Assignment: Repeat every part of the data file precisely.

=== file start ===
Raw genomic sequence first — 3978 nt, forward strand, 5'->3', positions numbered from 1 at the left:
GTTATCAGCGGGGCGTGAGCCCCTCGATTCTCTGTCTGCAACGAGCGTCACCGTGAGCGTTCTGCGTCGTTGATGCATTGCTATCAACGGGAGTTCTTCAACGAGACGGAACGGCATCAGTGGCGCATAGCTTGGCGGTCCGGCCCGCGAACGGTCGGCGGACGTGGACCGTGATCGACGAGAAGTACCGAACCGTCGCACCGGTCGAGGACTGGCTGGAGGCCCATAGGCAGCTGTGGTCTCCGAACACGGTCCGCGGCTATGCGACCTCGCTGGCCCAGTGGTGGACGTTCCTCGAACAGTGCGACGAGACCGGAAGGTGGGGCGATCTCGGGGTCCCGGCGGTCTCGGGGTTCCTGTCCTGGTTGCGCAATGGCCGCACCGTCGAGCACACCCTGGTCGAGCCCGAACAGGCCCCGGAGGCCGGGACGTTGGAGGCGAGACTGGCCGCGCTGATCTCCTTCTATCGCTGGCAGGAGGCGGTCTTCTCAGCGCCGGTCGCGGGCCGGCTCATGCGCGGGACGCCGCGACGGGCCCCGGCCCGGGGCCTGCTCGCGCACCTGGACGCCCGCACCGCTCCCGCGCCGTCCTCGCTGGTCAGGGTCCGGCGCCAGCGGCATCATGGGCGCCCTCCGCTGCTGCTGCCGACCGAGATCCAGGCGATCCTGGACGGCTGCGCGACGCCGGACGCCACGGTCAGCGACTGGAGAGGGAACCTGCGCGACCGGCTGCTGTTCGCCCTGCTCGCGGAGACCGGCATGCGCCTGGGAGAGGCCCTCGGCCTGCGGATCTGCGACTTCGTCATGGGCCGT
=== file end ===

Raw genomic sequence first — 3978 nt, forward strand, 5'->3', positions numbered from 1 at the left:
GTTATCAGCGGGGCGTGAGCCCCTCGATTCTCTGTCTGCAACGAGCGTCACCGTGAGCGTTCTGCGTCGTTGATGCATTGCTATCAACGGGAGTTCTTCAACGAGACGGAACGGCATCAGTGGCGCATAGCTTGGCGGTCCGGCCCGCGAACGGTCGGCGGACGTGGACCGTGATCGACGAGAAGTACCGAACCGTCGCACCGGTCGAGGACTGGCTGGAGGCCCATAGGCAGCTGTGGTCTCCGAACACGGTCCGCGGCTATGCGACCTCGCTGGCCCAGTGGTGGACGTTCCTCGAACAGTGCGACGAGACCGGAAGGTGGGGCGATCTCGGGGTCCCGGCGGTCTCGGGGTTCCTGTCCTGGTTGCGCAATGGCCGCACCGTCGAGCACACCCTGGTCGAGCCCGAACAGGCCCCGGAGGCCGGGACGTTGGAGGCGAGACTGGCCGCGCTGATCTCCTTCTATCGCTGGCAGGAGGCGGTCTTCTCAGCGCCGGTCGCGGGCCGGCTCATGCGCGGGACGCCGCGACGGGCCCCGGCCCGGGGCCTGCTCGCGCACCTGGACGCCCGCACCGCTCCCGCGCCGTCCTCGCTGGTCAGGGTCCGGCGCCAGCGGCATCATGGGCGCCCTCCGCTGCTGCTGCCGACCGAGATCCAGGCGATCCTGGACGGCTGCGCGACGCCGGACGCCACGGTCAGCGACTGGAGAGGGAACCTGCGCGACCGGCTGCTGTTCGCCCTGCTCGCGGAGACCGGCATGCGCCTGGGAGAGGCCCTCGGCCTGCGGATCTGCGACTTCGTCATGGGCCGT